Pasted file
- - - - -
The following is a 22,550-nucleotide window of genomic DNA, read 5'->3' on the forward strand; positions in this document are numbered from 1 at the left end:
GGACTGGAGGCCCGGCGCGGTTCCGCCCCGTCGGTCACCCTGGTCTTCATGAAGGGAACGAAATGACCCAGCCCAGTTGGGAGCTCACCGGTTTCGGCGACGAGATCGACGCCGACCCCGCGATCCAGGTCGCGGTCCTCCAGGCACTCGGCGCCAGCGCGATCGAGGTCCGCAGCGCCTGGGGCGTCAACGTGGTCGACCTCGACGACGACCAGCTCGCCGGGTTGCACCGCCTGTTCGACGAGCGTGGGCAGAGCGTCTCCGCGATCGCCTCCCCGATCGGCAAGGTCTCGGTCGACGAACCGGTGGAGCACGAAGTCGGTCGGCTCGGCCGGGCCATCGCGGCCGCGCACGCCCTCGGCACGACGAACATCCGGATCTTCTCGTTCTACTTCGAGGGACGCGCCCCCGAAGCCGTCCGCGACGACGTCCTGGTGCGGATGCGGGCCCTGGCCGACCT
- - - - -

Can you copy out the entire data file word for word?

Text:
The following is a 22,550-nucleotide window of genomic DNA, read 5'->3' on the forward strand; positions in this document are numbered from 1 at the left end:
GGACTGGAGGCCCGGCGCGGTTCCGCCCCGTCGGTCACCCTGGTCTTCATGAAGGGAACGAAATGACCCAGCCCAGTTGGGAGCTCACCGGTTTCGGCGACGAGATCGACGCCGACCCCGCGATCCAGGTCGCGGTCCTCCAGGCACTCGGCGCCAGCGCGATCGAGGTCCGCAGCGCCTGGGGCGTCAACGTGGTCGACCTCGACGACGACCAGCTCGCCGGGTTGCACCGCCTGTTCGACGAGCGTGGGCAGAGCGTCTCCGCGATCGCCTCCCCGATCGGCAAGGTCTCGGTCGACGAACCGGTGGAGCACGAAGTCGGTCGGCTCGGCCGGGCCATCGCGGCCGCGCACGCCCTCGGCACGACGAACATCCGGATCTTCTCGTTCTACTTCGAGGGACGCGCCCCCGAAGCCGTCCGCGACGACGTCCTGGTGCGGATGCGGGCCCTGGCCGACCT